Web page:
Here's what the very best medical universities in the world have to say about the health benefits of forgiving others:
No. 1: The University of Oxford (Oxford, United Kingdom)
". . . forgiveness therapy reduces common mental health problems such as depression, stress and distress, and promotes positive emotions. . . group-based or individually delivered forgiveness interventions, using the Enright. . .model, and administering twelve or more sessions result in increases in psychological adjustment."
No. 2: Harvard University (Cambridge, Massachusetts - USA)

" Practicing forgiveness can have powerful health benefits. . . forgiveness is associated with lower levels of depression, anxiety, and hostility; reduced substance abuse; higher self-esteem; and greater life satisfaction. When you learn to forgive, you are no longer trapped by the past actions of others and can finally feel free."
(Cambridge, United Kingdom)

"When you initially forgive, it is like letting go of a hot iron. There is initial pain and the scars will show, but you can start living again."
(London, United Kingdom)

" Forgiveness is an emotion-focused coping strategy that can reduce stressful reactions to transgressions, thus lowering health risks and promoting health resiliency."
(Stanford, California - USA)

" Taking the long, easy way rather than the short, hard way is central to rational thinking (but) a ccepting and forgiving others reduces tension in (your) life. T o damn or condemn a human, including yourself, is immoral and encourages a continuation of health-related problems. Running from pain increases suffering. Learn to forgive."
(Baltimore, Maryland - USA)

" T he topic of forgiveness is simply universal, whether it’s forgiving someone else or yourself. We might all know that, and immediately relate to it, but what many of us don’t know is that forgiveness is good for our health. Holding grudges takes a physical toll."
NOTE: Universities listed above are ranked by the

Two members of the International Forgiveness Institute Board of Directors have been selected to re ceive an international award recognizing their Forgiveness Therapy research. Dr. Robert Enright , founder of the IFI, and Dr. Richard Fitzgibbons, MD , Director of the Institute for Marital Healing just outside Philadelphia, PA, have been named the 2019 recipients of the  Expanded Reason Award.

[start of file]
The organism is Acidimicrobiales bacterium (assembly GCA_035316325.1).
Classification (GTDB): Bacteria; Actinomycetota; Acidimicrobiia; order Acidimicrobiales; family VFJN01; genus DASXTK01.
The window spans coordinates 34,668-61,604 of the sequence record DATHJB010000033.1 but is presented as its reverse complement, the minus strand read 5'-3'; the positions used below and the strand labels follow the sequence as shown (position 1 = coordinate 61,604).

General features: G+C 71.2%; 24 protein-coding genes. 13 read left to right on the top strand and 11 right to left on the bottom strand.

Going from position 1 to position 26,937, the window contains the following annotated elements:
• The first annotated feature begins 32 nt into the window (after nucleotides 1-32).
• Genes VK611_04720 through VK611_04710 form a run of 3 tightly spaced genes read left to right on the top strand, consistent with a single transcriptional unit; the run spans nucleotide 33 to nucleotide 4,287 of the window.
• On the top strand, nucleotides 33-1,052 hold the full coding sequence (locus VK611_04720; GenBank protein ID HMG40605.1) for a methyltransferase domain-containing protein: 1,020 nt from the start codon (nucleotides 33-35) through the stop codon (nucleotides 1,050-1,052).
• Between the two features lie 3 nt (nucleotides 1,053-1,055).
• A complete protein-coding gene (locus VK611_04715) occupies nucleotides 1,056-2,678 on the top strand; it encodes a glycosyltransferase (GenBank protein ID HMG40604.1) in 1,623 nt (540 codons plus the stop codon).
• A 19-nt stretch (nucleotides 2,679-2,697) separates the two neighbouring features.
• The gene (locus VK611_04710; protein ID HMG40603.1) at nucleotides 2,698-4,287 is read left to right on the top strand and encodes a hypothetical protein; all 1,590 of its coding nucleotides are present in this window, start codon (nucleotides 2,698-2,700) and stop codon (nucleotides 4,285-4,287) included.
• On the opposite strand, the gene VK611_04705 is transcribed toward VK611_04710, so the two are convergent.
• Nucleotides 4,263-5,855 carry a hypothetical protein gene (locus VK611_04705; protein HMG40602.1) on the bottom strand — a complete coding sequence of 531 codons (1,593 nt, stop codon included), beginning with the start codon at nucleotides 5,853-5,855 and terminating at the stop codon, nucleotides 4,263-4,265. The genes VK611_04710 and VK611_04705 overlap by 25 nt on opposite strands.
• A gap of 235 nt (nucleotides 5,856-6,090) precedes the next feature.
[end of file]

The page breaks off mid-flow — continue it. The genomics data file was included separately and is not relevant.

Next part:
The prestigious award is presented annually by the University Francisco de Vitoria (Madrid, Spain) in collaboration with the Vatican Foundation Joseph Ratzinger -Benedict XVI (Rome, Italy) “to recognize and encourage innovation in scientific research and academic programs.” Only two researchers are selected for the award each year.

Drs. Enright and Fitzgibbons co-authored the book Forgiveness Therapy: An Empirical Guide for Resolving Anger and Restoring Hope.  The book, published by the American Psychological Association in 2015, signifies that Forgiveness Therapy is now rightfully taking its place alongside such historically accepted therapies as Psychoanalysis and Cognitive Behavioral Therapy.


After 25 years and more than 30,000 guests, it was one man's definition of forgiveness that changed Oprah Winfrey's life. Watch Oprah's "Aha!" moment and listen to her reflect on what it truly means to forgive in this 2 min. 41 sec. video:


The International Foregiveness Institute (IFI) was incorporated as a 501(c)3 nonprofit organization in 1994 -- exactly 25 years ago.

"We started with one idea: Forgiveness is important because it can quell unhealthy anger and improve mental health and relationships," says IFI founder Dr. Robert Enright. "Many are catching on to this idea. In fact, our scientifically-tested materials are being used In more than 30 countries around the world. In our humble opinion, forgiveness should now become a natural part of families, schools, organizations, and individual hearts for the good of humanity."